Research and Knowledge Translation



My research experience has been interdisciplinary and collaborative contributing to a broad range of fields of study including: social work, palliative care, health care education,interprofessional education,gerontology, high fidelity simulation, education technology, higher education and continuing education.

I am a founding member of  The Diverse Experiences in Aging Research (DEAR) Collaborative, an interdisciplinary, inter-institutional research group whose goal is to account for and understand diversity in aging.


Currently I am a the division lead for palliative care  and a research affiliate with the Centre for Education and Research on Aging and Health (CERAH) at Lakehead University. 



2017 /18 Co-Investigator: Intersectionality & Aging: Planning a Way Forward to Improve Policies Related to Aging, Dementia and Mental Health. CIHR Planning and Dissemination Grant. 



2017/18   Co-Investigator: Aging with HIV in Canada: towards an understanding of psychosocial determinants to support health equity. CIHR Planning and Dissemination Grant. 


2017/18 Co-Investigator: Palliative Care for First Nations Communities: Supporting Capacity Development. Ministry of Health and LongTerm Care. $1.042,244


2017-2018  Co-Investigator: Getting by with a little help from their friends: the role of support and care networks in moderating health inequalities among lesbian, gay, and bisexual older Canadians. CIHR Catalyst Grant: Analysis of Canadian Longitudinal Study in Aging  (CLSA) Data 

2016/2017  Principle Investigator Retired Teachers of Ontario: 

“Speaking Up and Speaking out: A toolkit for healthcare professionals caring for older LGBT adults facing the end of their lives

2016/2018  Co-Investigator SSHRC Insight Development Grant:   

 “Valuing the perspectives of LGBT older adults in Canada: An  evidence based approach to developing inclusive research and policy agendas”



Death Education: Simulating the End of Life to Beginning Healthcare Providers. Supervisor: Dr. Lisa Korteweg

My doctoral dissertation research involved developing and evaluating an interdisciplinary palliative care education intervention using high fidelity simulation for undergraduate students in health professions. My research recognizes that learner participation in the instructional technological platform of simulation prompts questions about the nature of experiential learning and how it is that learning arises out of simulation. The purpose my research was to explore how the pedagogical uses of simulation technologies may enhance and support interprofessional palliative care education.

Research Fellowship

Interdisciplinary End-of-Life Care Education Using High Fidelity Simulation in Long Term Care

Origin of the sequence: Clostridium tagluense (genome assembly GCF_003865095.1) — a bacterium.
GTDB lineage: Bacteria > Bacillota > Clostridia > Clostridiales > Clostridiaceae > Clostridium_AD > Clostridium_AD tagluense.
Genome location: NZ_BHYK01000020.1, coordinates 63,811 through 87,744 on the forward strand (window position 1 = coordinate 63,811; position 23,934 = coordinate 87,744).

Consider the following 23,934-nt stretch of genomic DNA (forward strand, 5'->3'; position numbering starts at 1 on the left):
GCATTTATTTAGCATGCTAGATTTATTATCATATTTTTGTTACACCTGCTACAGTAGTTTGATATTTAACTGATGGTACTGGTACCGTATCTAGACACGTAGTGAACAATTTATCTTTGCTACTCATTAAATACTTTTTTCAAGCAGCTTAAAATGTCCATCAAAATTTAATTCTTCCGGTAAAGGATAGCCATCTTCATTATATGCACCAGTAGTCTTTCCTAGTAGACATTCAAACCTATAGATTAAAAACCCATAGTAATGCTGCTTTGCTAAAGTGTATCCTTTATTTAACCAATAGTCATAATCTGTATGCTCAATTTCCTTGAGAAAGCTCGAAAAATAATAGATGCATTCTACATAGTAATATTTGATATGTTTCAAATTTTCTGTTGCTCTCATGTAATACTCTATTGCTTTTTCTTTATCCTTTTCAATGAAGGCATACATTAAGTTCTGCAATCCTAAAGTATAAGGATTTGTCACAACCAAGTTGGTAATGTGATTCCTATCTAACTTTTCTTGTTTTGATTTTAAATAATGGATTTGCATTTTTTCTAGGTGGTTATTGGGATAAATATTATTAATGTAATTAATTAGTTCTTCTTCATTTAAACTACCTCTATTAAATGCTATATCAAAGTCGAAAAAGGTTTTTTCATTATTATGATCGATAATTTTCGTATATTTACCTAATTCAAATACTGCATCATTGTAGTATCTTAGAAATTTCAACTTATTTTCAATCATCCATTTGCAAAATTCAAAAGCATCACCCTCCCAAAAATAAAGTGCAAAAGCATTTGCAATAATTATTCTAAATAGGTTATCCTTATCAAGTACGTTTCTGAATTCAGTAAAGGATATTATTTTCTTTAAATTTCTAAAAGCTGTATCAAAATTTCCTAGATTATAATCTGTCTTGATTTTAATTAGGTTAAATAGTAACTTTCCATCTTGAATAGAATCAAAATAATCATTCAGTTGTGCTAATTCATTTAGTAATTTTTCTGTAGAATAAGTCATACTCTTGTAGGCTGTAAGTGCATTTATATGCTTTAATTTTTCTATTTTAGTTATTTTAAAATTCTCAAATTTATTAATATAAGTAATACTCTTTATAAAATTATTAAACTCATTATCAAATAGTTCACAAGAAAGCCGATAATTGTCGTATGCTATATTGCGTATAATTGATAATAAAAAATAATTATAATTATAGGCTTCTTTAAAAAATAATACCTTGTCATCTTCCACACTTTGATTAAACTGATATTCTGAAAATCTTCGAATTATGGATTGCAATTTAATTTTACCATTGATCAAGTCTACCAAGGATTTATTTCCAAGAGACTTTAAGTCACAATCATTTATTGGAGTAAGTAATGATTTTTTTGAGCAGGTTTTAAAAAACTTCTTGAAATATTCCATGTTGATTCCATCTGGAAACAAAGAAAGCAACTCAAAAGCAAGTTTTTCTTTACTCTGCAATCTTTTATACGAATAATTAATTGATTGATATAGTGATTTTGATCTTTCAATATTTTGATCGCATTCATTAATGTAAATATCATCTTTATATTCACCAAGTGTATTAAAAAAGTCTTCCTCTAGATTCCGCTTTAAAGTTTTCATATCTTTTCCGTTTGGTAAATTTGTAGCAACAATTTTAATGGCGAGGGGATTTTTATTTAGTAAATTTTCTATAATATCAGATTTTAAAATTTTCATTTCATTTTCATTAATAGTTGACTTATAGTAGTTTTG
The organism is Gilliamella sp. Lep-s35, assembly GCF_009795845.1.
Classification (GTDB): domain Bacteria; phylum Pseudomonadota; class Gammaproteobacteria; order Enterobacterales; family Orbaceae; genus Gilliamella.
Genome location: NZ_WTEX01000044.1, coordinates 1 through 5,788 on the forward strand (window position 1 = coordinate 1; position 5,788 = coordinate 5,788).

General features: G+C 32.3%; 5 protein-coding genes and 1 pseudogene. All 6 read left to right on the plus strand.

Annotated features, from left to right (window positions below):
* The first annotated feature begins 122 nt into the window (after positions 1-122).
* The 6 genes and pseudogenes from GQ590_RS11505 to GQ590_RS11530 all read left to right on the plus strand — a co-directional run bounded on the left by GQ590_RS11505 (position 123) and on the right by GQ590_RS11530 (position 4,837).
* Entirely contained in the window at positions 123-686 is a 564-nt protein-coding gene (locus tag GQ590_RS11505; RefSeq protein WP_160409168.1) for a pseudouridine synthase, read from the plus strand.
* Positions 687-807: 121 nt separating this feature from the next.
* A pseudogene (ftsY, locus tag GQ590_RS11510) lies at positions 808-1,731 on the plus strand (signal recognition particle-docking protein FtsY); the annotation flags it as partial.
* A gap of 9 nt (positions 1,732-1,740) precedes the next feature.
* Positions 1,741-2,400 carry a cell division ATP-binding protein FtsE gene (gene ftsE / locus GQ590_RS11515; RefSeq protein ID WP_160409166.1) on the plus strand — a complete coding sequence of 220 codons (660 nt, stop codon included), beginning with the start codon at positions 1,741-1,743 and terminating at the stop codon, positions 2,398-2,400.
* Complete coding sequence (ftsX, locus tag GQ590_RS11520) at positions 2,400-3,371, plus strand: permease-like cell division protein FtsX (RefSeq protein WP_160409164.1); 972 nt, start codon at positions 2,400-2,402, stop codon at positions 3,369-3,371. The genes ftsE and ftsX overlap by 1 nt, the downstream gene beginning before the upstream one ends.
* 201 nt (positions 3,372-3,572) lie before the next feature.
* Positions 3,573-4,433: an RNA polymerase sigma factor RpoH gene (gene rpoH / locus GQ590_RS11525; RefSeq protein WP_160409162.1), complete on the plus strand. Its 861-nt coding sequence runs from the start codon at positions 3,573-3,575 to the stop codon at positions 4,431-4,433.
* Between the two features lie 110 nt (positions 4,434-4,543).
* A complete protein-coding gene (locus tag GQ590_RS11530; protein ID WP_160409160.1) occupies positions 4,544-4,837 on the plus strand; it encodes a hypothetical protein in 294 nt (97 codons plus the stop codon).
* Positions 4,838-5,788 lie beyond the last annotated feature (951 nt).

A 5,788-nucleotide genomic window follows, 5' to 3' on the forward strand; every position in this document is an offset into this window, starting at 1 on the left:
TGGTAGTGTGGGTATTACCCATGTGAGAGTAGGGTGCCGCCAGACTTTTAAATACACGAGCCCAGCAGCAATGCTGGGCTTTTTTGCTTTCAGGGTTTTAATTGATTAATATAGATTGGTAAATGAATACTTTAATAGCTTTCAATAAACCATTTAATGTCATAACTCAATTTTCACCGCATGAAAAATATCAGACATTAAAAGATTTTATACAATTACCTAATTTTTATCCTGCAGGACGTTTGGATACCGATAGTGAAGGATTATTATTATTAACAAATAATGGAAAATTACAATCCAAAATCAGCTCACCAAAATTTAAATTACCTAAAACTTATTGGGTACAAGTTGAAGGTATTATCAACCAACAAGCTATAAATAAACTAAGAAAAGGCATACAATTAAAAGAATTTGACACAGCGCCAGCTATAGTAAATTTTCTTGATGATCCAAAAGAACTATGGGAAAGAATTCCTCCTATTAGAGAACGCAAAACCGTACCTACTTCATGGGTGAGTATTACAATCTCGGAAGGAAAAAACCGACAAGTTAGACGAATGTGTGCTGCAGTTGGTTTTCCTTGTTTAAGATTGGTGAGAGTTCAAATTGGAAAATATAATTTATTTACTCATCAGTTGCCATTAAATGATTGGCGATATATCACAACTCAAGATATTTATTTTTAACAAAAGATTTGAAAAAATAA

The overall contribution of this pilot project is to improve the quality of end-of-life care to frail elderly people living and dying in long term care (LTC) homes through providing LTC staff innovative interdisciplinary palliative care education while promoting interdisciplinary teamwork.  LTC clinical staff will be offered a series of education modules uniquely designed to strengthen their capacity to provide holistic and skilled palliative care as an interdisciplinary team with an emphasis on caring communication. Education modules will address key issues in end of life care including advanced care planning, teamwork, holistic clinical assessment and end-of-life communication. The specific objective of this educational research is to implement and evaluate high fidelity simulation (HFS) as an immersive experiential approach to teach end-of-life care to teams of LTC staff in a safe, supportive environment. 



2016  Co- Investigator Law Society of Ontario. 

 Project: “Dying alone: perspectives on the final stage of life from LGBT elders living in Ontario”

2014-2016 Research Fellow: Interdisciplinary End-of-Life Care Education Using High Fidelity Simulation in Long Term Care. Funder: Technology Evaluation in the Elderly Network (TVN)

2012-2014 Co-Investigator Good medicine: Supporting elderly individuals at home in  Northwestern Ontario 2013 Funder: Thunder Bay Community

2008-2013 Collaborator on 5 year SSHRC funded Community/University Research Alliances (CURA)

Improving Quality of Life for People Dying in Long Term Care Homes.

Principle Investigator: Dr. Mary Lou Kelley. 

2008-2009 Research Coordinator for a national project: Social Work Competencies on Palliative Education (SCOPE)

2006-2007 Member of a Practice Base research team exploring the “Essence of Mentorship 





I am committed to improving the care provided at the bedside for our most vulnerable and frail. My career aspirations are to be an activist academic researcher and educator focussing on palliative and end-of life care. My intention is to continue to develop a research portfolio that will influence healthcare education and care at the bedside alongside future aspirations to eventually impact organizational and healthcare policy. I'm interested in interdisciplinary collaboration on research projects so please contact me:









© 2018 K. Kortes-Miller


T: 807-620-7050 

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